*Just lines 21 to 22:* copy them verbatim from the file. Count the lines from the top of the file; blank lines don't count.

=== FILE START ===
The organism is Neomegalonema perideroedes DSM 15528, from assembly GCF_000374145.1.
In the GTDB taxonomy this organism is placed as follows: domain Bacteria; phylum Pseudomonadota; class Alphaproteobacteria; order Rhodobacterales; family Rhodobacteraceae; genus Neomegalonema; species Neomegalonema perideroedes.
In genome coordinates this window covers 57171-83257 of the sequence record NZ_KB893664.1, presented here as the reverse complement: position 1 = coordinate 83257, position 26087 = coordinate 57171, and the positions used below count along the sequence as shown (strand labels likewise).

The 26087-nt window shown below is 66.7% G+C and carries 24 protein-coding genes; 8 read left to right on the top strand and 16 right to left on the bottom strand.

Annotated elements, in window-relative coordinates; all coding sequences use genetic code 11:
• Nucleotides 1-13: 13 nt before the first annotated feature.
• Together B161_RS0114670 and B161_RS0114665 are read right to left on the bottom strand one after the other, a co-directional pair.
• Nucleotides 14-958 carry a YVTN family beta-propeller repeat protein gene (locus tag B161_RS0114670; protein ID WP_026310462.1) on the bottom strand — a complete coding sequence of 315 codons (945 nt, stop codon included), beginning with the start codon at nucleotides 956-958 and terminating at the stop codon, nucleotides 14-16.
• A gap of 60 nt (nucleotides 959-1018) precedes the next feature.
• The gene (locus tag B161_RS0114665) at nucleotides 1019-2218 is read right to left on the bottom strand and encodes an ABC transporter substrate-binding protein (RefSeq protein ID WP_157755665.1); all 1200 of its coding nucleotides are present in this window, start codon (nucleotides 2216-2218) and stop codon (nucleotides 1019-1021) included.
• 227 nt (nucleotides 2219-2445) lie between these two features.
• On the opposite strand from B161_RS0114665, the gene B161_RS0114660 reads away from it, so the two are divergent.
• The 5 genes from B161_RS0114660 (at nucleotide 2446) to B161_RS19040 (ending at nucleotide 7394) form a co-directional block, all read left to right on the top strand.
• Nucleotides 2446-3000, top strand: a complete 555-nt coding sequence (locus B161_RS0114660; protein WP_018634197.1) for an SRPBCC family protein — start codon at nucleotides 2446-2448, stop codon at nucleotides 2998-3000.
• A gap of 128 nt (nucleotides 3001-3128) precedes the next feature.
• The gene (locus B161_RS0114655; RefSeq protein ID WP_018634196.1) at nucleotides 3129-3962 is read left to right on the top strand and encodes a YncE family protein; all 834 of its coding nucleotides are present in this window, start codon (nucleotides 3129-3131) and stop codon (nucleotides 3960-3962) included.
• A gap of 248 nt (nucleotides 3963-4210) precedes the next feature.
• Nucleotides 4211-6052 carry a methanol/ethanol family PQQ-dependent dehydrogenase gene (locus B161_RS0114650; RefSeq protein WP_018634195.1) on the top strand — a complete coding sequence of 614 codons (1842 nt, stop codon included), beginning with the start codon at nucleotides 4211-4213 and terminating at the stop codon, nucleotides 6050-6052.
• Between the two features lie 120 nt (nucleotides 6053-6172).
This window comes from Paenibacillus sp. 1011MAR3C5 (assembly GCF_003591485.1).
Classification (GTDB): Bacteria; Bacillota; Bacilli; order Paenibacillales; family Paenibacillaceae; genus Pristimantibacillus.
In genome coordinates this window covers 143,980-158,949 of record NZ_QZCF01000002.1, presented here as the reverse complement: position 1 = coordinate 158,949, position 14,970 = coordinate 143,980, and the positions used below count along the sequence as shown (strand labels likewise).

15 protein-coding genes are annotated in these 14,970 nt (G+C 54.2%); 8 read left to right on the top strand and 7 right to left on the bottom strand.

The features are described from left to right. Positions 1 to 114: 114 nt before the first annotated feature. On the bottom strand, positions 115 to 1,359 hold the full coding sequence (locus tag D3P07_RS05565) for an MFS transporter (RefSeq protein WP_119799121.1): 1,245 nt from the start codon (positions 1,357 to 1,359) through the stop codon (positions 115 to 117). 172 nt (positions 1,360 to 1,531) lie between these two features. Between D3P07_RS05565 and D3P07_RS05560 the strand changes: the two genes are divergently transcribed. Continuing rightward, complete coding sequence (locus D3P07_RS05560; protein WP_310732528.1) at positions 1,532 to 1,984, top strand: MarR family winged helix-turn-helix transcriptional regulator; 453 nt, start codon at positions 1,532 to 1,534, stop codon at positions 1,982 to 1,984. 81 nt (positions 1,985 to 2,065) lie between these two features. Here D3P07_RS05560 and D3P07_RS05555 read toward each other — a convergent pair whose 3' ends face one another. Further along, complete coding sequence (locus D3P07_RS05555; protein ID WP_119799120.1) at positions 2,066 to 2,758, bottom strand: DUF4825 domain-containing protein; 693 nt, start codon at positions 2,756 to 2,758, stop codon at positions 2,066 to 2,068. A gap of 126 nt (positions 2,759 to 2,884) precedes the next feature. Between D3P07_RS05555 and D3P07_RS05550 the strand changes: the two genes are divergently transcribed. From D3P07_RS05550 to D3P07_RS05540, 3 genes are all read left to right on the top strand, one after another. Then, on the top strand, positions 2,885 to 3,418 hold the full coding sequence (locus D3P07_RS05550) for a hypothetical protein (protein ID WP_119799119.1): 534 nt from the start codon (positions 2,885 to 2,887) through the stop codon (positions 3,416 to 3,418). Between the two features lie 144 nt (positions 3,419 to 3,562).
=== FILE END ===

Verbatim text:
Classification (GTDB): Bacteria; Bacillota; Bacilli; order Paenibacillales; family Paenibacillaceae; genus Pristimantibacillus.
In genome coordinates this window covers 143,980-158,949 of record NZ_QZCF01000002.1, presented here as the reverse complement: position 1 = coordinate 158,949, position 14,970 = coordinate 143,980, and the positions used below count along the sequence as shown (strand labels likewise).